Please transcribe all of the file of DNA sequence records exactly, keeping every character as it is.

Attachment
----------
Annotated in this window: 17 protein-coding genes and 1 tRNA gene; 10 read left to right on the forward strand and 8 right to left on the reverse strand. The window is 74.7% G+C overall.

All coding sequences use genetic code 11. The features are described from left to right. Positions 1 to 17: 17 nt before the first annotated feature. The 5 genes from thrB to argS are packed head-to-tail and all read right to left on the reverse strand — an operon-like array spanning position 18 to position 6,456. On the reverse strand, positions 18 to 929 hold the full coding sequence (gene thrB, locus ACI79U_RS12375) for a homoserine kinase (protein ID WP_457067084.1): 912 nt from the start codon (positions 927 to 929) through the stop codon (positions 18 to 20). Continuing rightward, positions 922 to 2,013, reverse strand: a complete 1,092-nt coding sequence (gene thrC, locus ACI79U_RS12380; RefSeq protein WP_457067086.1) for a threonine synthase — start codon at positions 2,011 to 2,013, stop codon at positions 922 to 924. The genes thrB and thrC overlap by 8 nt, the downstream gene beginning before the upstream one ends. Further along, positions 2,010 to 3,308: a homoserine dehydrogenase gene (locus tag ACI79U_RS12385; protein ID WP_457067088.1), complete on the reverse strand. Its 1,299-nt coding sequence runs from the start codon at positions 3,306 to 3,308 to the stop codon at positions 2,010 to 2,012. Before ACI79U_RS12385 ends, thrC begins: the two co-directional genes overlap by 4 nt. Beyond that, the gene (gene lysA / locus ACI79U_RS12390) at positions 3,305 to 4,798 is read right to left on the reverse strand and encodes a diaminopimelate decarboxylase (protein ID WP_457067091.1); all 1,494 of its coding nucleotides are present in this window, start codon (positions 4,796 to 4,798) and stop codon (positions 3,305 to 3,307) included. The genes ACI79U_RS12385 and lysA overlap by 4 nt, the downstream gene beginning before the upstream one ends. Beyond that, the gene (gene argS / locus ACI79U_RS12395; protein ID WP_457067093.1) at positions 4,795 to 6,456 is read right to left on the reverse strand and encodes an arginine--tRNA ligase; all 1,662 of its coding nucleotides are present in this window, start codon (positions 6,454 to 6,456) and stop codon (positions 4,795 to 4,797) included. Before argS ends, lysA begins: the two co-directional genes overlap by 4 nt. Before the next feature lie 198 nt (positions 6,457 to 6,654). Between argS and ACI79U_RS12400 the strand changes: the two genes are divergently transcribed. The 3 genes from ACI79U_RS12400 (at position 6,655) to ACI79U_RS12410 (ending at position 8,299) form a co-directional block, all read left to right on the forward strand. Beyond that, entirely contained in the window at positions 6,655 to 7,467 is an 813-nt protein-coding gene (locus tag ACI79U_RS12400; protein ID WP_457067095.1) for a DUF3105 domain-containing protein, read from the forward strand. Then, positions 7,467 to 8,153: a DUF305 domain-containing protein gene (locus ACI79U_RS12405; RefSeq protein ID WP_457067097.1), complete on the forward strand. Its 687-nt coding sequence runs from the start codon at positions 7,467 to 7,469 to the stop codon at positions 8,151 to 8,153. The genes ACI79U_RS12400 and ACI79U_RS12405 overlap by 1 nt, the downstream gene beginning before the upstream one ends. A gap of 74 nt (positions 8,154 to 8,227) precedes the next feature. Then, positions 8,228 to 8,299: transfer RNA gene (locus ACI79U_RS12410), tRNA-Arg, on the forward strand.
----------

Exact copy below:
Annotated in this window: 17 protein-coding genes and 1 tRNA gene; 10 read left to right on the forward strand and 8 right to left on the reverse strand. The window is 74.7% G+C overall.

All coding sequences use genetic code 11. The features are described from left to right. Positions 1 to 17: 17 nt before the first annotated feature. The 5 genes from thrB to argS are packed head-to-tail and all read right to left on the reverse strand — an operon-like array spanning position 18 to position 6,456. On the reverse strand, positions 18 to 929 hold the full coding sequence (gene thrB, locus ACI79U_RS12375) for a homoserine kinase (protein ID WP_457067084.1): 912 nt from the start codon (positions 927 to 929) through the stop codon (positions 18 to 20). Continuing rightward, positions 922 to 2,013, reverse strand: a complete 1,092-nt coding sequence (gene thrC, locus ACI79U_RS12380; RefSeq protein WP_457067086.1) for a threonine synthase — start codon at positions 2,011 to 2,013, stop codon at positions 922 to 924. The genes thrB and thrC overlap by 8 nt, the downstream gene beginning before the upstream one ends. Further along, positions 2,010 to 3,308: a homoserine dehydrogenase gene (locus tag ACI79U_RS12385; protein ID WP_457067088.1), complete on the reverse strand. Its 1,299-nt coding sequence runs from the start codon at positions 3,306 to 3,308 to the stop codon at positions 2,010 to 2,012. Before ACI79U_RS12385 ends, thrC begins: the two co-directional genes overlap by 4 nt. Beyond that, the gene (gene lysA / locus ACI79U_RS12390) at positions 3,305 to 4,798 is read right to left on the reverse strand and encodes a diaminopimelate decarboxylase (protein ID WP_457067091.1); all 1,494 of its coding nucleotides are present in this window, start codon (positions 4,796 to 4,798) and stop codon (positions 3,305 to 3,307) included. The genes ACI79U_RS12385 and lysA overlap by 4 nt, the downstream gene beginning before the upstream one ends. Beyond that, the gene (gene argS / locus ACI79U_RS12395; protein ID WP_457067093.1) at positions 4,795 to 6,456 is read right to left on the reverse strand and encodes an arginine--tRNA ligase; all 1,662 of its coding nucleotides are present in this window, start codon (positions 6,454 to 6,456) and stop codon (positions 4,795 to 4,797) included. Before argS ends, lysA begins: the two co-directional genes overlap by 4 nt. Before the next feature lie 198 nt (positions 6,457 to 6,654). Between argS and ACI79U_RS12400 the strand changes: the two genes are divergently transcribed. The 3 genes from ACI79U_RS12400 (at position 6,655) to ACI79U_RS12410 (ending at position 8,299) form a co-directional block, all read left to right on the forward strand. Beyond that, entirely contained in the window at positions 6,655 to 7,467 is an 813-nt protein-coding gene (locus tag ACI79U_RS12400; protein ID WP_457067095.1) for a DUF3105 domain-containing protein, read from the forward strand. Then, positions 7,467 to 8,153: a DUF305 domain-containing protein gene (locus ACI79U_RS12405; RefSeq protein ID WP_457067097.1), complete on the forward strand. Its 687-nt coding sequence runs from the start codon at positions 7,467 to 7,469 to the stop codon at positions 8,151 to 8,153. The genes ACI79U_RS12400 and ACI79U_RS12405 overlap by 1 nt, the downstream gene beginning before the upstream one ends. A gap of 74 nt (positions 8,154 to 8,227) precedes the next feature. Then, positions 8,228 to 8,299: transfer RNA gene (locus ACI79U_RS12410), tRNA-Arg, on the forward strand.